May 29, 2001

5/29/01 Council Grove, KS

59.5 miles

During my travels along the country roads, I see many small cemeteries. Yesterday, all the cemeteries were bursting with the color of fresh flowers and bouquets. And I'd see families stopping by to remember loved ones gone. And even though I'm not there, I have Nancy's beautiful gravesite in my mind. But, more important, I have her smile in my heart and I know she watches over me.

Last night, as evening approached, the Drury family, all three generations, invited me over to their camp next door. They've been coming to this small lake for decades. They invited me to join them for dinner, and I ended up having seconds. We talked about everything under the sun long into the evening. I was surprised when I looked at my watch and it was after 10 P.M. This is why I'm out here alone on the road, to meet people and share a little part of me with them. But I get so much in return, more than I'll ever be able to pay back.

Grandmother Joanne Drury said there are some pretty spectacular sunrises on this lake and she was right. I rolled over to a bright red horizon this morning. Part of me admired the beauty while another part recited "red sky in morning, sailor take warning."

Sunrise in the midwest, Wow!

I slipped out of camp with one last hug for Joanne and was on the road. Not much wind, but the sky was pretty overcast. According to the map, I really wasn't going to go through many towns today, so when I saw a restaurant in Burlingame, I stopped. Seems every country restaurant is always filled with farmers in the morning. Had a great breakfast, but couldn't eat it all. The town has a huge brick-surfaced Main Street where the "Bell Mine #17" restaurant is.

As soon as I came out, it started to sprinkle, an omen of the day to come. I headed south for a ways, then turned west toward Council Grove. A good thing I stopped when I did, because the only towns I saw for the rest of the day were off route. I kept wanting to take a break somewhere, but didn't.

One thing about this flatland called Kansas, you can see weather for miles. All morning my horizon got darker and the clouds started to grow. I kept hoping I'd get to the city before the rain, but no such luck. About 10 miles out, it started, and it rained harder the closer I got to Council Grove. Three things in my favor: the wind was light, so I didn't get chilled; there was very little traffic at this time of day; and, last, I had a wide 3-foot shoulder the whole way into town.

Flat lands of Kansas

When I saw the Pizza Hut and remembered their AYCE buffet, I promptly pulled in. Unfortunately, it was packed with the lunch crowd. I found a spot over to the side where I could peel off some of my wet clothes like my jacket and helmet. I did get a table pretty quickly and ate as much as I could. Anita, the assistant manager, was very helpful on how to get to the lake campground and where the library was.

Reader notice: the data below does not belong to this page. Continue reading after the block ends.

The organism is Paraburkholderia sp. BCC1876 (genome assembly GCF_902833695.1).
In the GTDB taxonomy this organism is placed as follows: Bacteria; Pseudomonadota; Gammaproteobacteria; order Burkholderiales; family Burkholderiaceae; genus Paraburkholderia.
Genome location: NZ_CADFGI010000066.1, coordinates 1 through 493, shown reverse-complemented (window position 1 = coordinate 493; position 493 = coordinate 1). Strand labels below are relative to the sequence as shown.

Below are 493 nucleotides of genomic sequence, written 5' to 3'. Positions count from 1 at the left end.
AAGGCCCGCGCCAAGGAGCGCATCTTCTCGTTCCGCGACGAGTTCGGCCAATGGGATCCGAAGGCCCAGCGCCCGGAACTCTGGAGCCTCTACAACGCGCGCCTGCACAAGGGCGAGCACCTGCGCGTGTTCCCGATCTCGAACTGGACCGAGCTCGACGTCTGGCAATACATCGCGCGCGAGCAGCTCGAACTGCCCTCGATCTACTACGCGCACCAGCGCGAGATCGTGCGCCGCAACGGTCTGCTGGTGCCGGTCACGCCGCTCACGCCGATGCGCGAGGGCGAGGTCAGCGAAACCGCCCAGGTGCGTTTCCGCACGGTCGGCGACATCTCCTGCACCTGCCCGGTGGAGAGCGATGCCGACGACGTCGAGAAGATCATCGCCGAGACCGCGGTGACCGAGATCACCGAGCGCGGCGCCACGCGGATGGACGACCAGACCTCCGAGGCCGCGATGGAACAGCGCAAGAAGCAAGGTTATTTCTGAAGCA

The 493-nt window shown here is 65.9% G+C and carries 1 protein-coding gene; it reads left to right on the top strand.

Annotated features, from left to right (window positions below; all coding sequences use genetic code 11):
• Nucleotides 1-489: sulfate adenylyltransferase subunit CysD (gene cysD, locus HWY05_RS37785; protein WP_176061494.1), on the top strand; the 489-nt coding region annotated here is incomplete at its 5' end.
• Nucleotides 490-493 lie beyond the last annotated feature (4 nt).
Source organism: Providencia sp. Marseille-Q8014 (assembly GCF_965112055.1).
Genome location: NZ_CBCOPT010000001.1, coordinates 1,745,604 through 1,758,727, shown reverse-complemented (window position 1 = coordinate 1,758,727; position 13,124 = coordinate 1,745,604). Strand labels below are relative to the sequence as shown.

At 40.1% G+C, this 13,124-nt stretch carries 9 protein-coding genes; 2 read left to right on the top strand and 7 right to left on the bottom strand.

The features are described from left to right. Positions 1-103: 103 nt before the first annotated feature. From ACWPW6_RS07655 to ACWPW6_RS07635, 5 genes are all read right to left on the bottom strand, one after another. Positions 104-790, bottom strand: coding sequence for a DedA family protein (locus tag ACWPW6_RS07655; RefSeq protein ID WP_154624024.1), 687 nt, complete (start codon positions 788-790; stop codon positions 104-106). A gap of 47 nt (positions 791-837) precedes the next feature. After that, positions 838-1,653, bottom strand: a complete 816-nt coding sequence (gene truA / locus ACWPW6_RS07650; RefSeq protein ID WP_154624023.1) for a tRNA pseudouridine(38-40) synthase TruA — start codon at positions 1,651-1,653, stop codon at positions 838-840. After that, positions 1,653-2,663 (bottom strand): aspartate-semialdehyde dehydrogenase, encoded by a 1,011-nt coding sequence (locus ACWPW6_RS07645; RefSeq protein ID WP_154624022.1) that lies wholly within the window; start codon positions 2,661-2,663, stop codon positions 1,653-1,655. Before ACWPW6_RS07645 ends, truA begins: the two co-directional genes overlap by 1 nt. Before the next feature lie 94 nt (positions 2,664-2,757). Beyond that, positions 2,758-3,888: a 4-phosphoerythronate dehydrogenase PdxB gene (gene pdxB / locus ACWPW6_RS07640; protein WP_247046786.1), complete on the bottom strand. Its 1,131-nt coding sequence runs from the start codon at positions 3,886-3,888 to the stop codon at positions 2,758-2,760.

As I was getting ready to leave Pizza Hut, Mike Miller and his wife stopped me to ask about my trip. When I told him about the fundraiser, he promptly pulled out his wallet and handed me $5. People, complete strangers, can be so generous. Maybe I'll meet more like the Millers along the way. Only now I have to find an envelope to mail in the donation.

Since the library was closest, I went there first. Besides the librarians, one of the patrons, David, was very interested in my trip. He was also interested in hiking, so it didn't take him long to call up my website to explore my adventures.

After the library, I stopped by the Kaw Mission Historic Site and Museum. The mission was built in 1851. The museum had a ton of pictures and artifacts, mostly about the Kaw/Kansa Indians, but some about the early settlers. It struck me that the native costumes reminded me a lot of those from Nepal, Tibet, and other parts of Southeast Asia. After that, it was on to the campground.

If I learn nothing else from this trip, it's that the weather sure has a mind of its own and doesn't follow any rules. For the last week, the storms have come southeast across Kansas. This afternoon, they changed direction, coming out of the southwest. That must be so I'll have a slight head wind on my ride tomorrow.

Got talking to the campground host, Bill Zimmerman, and he was a wealth of information about my ride tomorrow. He lives in Strong City, but said he was at one time the mayor of Matfield Green. He also told me to stop by the café in Cassoday and ask for Debbie. Looks like tomorrow will be even shorter than today, and hopefully that will give me some time to explore the history of this area. That is, if the rain gods can cooperate.

The plan is to stop in Matfield Green at the bar & grill and ask how to get to Carol's farm. She's a friend of one of the ICU nurses that I work with, but she doesn't have a phone. I just hope she's home. If that doesn't work, I'll probably head into Cassoday and camp at the city park.